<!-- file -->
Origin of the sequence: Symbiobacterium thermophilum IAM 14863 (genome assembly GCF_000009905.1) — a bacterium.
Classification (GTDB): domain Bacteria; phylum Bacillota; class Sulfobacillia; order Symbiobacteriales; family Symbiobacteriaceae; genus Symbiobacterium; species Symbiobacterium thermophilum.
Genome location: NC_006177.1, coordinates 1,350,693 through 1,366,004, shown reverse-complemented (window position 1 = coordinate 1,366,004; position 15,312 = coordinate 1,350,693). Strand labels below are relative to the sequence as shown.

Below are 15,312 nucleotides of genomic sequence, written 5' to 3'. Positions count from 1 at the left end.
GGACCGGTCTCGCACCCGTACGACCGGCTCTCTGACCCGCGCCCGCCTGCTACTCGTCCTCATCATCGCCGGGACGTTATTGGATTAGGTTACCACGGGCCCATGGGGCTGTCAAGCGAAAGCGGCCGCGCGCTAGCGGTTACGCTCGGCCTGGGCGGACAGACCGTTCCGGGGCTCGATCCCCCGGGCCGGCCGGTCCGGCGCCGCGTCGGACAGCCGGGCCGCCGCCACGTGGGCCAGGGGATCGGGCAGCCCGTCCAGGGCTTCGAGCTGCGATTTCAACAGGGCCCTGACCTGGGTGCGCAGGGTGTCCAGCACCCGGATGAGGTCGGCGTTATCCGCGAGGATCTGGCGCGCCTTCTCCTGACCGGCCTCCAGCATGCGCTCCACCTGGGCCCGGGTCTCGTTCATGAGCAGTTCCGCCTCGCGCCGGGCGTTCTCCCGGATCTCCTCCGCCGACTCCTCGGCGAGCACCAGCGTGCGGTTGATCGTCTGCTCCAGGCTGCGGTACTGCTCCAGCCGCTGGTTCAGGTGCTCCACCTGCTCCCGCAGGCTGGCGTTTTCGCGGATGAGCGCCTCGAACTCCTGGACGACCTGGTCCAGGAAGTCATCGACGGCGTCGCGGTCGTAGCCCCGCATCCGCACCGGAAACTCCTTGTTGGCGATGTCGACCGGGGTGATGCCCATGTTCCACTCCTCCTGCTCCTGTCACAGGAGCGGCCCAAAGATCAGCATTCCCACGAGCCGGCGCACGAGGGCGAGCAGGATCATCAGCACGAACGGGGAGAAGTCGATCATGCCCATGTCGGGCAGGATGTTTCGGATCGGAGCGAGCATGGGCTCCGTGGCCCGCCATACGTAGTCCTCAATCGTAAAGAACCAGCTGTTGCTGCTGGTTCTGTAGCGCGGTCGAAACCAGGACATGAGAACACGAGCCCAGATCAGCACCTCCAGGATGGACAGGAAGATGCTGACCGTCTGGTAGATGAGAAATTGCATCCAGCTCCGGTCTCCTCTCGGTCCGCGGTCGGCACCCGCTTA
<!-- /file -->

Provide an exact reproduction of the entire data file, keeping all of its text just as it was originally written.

Origin of the sequence: Symbiobacterium thermophilum IAM 14863 (genome assembly GCF_000009905.1) — a bacterium.
Classification (GTDB): domain Bacteria; phylum Bacillota; class Sulfobacillia; order Symbiobacteriales; family Symbiobacteriaceae; genus Symbiobacterium; species Symbiobacterium thermophilum.
Genome location: NC_006177.1, coordinates 1,350,693 through 1,366,004, shown reverse-complemented (window position 1 = coordinate 1,366,004; position 15,312 = coordinate 1,350,693). Strand labels below are relative to the sequence as shown.

Below are 15,312 nucleotides of genomic sequence, written 5' to 3'. Positions count from 1 at the left end.
GGACCGGTCTCGCACCCGTACGACCGGCTCTCTGACCCGCGCCCGCCTGCTACTCGTCCTCATCATCGCCGGGACGTTATTGGATTAGGTTACCACGGGCCCATGGGGCTGTCAAGCGAAAGCGGCCGCGCGCTAGCGGTTACGCTCGGCCTGGGCGGACAGACCGTTCCGGGGCTCGATCCCCCGGGCCGGCCGGTCCGGCGCCGCGTCGGACAGCCGGGCCGCCGCCACGTGGGCCAGGGGATCGGGCAGCCCGTCCAGGGCTTCGAGCTGCGATTTCAACAGGGCCCTGACCTGGGTGCGCAGGGTGTCCAGCACCCGGATGAGGTCGGCGTTATCCGCGAGGATCTGGCGCGCCTTCTCCTGACCGGCCTCCAGCATGCGCTCCACCTGGGCCCGGGTCTCGTTCATGAGCAGTTCCGCCTCGCGCCGGGCGTTCTCCCGGATCTCCTCCGCCGACTCCTCGGCGAGCACCAGCGTGCGGTTGATCGTCTGCTCCAGGCTGCGGTACTGCTCCAGCCGCTGGTTCAGGTGCTCCACCTGCTCCCGCAGGCTGGCGTTTTCGCGGATGAGCGCCTCGAACTCCTGGACGACCTGGTCCAGGAAGTCATCGACGGCGTCGCGGTCGTAGCCCCGCATCCGCACCGGAAACTCCTTGTTGGCGATGTCGACCGGGGTGATGCCCATGTTCCACTCCTCCTGCTCCTGTCACAGGAGCGGCCCAAAGATCAGCATTCCCACGAGCCGGCGCACGAGGGCGAGCAGGATCATCAGCACGAACGGGGAGAAGTCGATCATGCCCATGTCGGGCAGGATGTTTCGGATCGGAGCGAGCATGGGCTCCGTGGCCCGCCATACGTAGTCCTCAATCGTAAAGAACCAGCTGTTGCTGCTGGTTCTGTAGCGCGGTCGAAACCAGGACATGAGAACACGAGCCCAGATCAGCACCTCCAGGATGGACAGGAAGATGCTGACCGTCTGGTAGATGAGAAATTGCATCCAGCTCCGGTCTCCTCTCGGTCCGCGGTCGGCACCCGCTTA